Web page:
SPRINGFIELD, IL -- Gov. Pat Quinn signed a bill on July 30 that clears the way for more operators to participate in the state's planned video lottery market, unless they have been convicted of past gambling offenses.
The bill (HB 4927), which makes mostly technical changes to the Video Gaming Act, passed the General Assembly last spring over strong opposition from Illinois Gaming Board chairman Aaron Jaffe. Jaffe said he had wanted IGB to have broad powers to deny licenses to operators whose locations had been raided due to gray-area games, or who had merely been under investigation for illegal gambling in the past.
Quinn said if he had not signed the bill, nearly 800 VFW and American Legion Halls in the state would have been forced to remove their existing gray-area poker games by midnight of Aug. 1.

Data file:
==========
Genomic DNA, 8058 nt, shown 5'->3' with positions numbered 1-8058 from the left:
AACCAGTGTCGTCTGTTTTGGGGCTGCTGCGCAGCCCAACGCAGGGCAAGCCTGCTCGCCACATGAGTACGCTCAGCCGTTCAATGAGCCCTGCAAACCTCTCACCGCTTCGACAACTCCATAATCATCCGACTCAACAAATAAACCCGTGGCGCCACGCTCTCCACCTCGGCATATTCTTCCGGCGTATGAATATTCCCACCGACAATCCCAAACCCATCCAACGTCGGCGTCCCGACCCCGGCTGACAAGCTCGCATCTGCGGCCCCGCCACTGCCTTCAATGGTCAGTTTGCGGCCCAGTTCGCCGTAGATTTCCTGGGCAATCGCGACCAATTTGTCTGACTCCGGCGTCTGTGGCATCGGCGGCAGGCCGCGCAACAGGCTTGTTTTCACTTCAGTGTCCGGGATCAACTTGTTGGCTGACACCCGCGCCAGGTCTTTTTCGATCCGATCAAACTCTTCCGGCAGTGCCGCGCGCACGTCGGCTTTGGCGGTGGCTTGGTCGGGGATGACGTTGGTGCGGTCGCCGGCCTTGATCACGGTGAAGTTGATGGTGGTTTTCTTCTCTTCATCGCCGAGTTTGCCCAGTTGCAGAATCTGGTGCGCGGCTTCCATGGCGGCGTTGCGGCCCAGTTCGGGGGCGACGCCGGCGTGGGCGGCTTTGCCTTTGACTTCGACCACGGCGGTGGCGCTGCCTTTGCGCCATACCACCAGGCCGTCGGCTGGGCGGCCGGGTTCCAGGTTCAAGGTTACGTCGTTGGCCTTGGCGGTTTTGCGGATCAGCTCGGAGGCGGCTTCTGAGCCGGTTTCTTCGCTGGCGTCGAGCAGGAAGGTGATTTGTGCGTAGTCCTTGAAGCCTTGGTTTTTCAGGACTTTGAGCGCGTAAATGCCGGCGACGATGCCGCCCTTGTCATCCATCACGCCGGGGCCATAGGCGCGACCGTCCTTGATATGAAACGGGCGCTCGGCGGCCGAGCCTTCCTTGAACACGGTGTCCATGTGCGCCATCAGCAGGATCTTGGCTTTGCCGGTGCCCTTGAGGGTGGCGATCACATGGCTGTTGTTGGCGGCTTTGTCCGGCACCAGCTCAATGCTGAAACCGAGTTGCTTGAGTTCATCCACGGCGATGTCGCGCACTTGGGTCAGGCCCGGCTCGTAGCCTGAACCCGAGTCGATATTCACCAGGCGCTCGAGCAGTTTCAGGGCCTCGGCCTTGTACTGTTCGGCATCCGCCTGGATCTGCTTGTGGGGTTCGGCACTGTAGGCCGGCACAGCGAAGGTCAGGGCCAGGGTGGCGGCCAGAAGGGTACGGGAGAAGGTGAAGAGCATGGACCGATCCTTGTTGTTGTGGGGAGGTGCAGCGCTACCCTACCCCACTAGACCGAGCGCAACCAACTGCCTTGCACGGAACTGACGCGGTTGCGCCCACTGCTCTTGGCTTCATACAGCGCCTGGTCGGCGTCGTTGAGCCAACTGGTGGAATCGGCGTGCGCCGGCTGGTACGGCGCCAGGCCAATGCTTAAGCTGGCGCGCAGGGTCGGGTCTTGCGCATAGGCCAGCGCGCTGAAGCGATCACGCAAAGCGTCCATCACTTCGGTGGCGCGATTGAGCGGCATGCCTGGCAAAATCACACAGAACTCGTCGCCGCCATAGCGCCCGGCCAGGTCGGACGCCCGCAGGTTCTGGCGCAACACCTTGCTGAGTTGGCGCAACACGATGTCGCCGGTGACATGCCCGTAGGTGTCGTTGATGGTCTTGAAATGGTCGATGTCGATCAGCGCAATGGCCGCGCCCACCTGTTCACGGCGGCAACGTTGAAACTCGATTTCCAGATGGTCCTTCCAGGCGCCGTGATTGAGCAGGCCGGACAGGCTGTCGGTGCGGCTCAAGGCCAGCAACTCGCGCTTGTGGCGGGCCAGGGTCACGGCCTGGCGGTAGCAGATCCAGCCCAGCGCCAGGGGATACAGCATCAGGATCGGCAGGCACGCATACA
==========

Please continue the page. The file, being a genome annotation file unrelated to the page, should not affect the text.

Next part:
The Illinois Coin Machine Operators Association strongly supported the bill, while some local press organs opposed it with equal fervor. After Quinn signed it, the Chicago Tribune ran a negative editorial headlined "The Bad Guys Won." The paper said the law denies IGB tools that it needs to "keep organized crime out of state-sanctioned gambling."
The new VLT market in Illinois, which will allow independent operators to run games with payout, was legalized last summer by legislators and the governor. Deployment of machines, which will be taxed at 30%, is expected to begin mid-2011, assuming vendors, suppliers and locations obtain licenses. Up to five terminals can be installed in businesses that have licenses to sell liquor for onsite consumption.